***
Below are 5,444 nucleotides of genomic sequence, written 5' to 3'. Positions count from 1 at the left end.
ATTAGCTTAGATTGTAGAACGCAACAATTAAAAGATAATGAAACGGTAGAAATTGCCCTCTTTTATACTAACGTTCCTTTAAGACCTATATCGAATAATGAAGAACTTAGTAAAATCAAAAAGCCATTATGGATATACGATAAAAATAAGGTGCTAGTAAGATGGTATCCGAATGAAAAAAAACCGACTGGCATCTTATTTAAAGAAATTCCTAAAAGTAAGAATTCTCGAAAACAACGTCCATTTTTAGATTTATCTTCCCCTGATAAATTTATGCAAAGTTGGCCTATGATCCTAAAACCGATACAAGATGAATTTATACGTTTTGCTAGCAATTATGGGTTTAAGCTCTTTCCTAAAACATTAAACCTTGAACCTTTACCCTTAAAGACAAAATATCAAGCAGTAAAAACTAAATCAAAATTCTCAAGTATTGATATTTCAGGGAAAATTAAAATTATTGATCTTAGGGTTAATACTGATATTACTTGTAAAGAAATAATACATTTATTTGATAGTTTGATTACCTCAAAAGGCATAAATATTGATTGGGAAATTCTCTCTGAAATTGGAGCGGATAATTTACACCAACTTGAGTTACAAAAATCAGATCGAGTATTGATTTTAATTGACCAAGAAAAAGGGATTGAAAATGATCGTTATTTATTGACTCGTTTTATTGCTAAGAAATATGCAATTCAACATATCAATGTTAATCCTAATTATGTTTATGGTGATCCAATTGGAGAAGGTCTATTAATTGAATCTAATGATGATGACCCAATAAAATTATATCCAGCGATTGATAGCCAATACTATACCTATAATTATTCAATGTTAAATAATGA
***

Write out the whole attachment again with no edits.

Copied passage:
Below are 5,444 nucleotides of genomic sequence, written 5' to 3'. Positions count from 1 at the left end.
ATTAGCTTAGATTGTAGAACGCAACAATTAAAAGATAATGAAACGGTAGAAATTGCCCTCTTTTATACTAACGTTCCTTTAAGACCTATATCGAATAATGAAGAACTTAGTAAAATCAAAAAGCCATTATGGATATACGATAAAAATAAGGTGCTAGTAAGATGGTATCCGAATGAAAAAAAACCGACTGGCATCTTATTTAAAGAAATTCCTAAAAGTAAGAATTCTCGAAAACAACGTCCATTTTTAGATTTATCTTCCCCTGATAAATTTATGCAAAGTTGGCCTATGATCCTAAAACCGATACAAGATGAATTTATACGTTTTGCTAGCAATTATGGGTTTAAGCTCTTTCCTAAAACATTAAACCTTGAACCTTTACCCTTAAAGACAAAATATCAAGCAGTAAAAACTAAATCAAAATTCTCAAGTATTGATATTTCAGGGAAAATTAAAATTATTGATCTTAGGGTTAATACTGATATTACTTGTAAAGAAATAATACATTTATTTGATAGTTTGATTACCTCAAAAGGCATAAATATTGATTGGGAAATTCTCTCTGAAATTGGAGCGGATAATTTACACCAACTTGAGTTACAAAAATCAGATCGAGTATTGATTTTAATTGACCAAGAAAAAGGGATTGAAAATGATCGTTATTTATTGACTCGTTTTATTGCTAAGAAATATGCAATTCAACATATCAATGTTAATCCTAATTATGTTTATGGTGATCCAATTGGAGAAGGTCTATTAATTGAATCTAATGATGATGACCCAATAAAATTATATCCAGCGATTGATAGCCAATACTATACCTATAATTATTCAATGTTAAATAATGA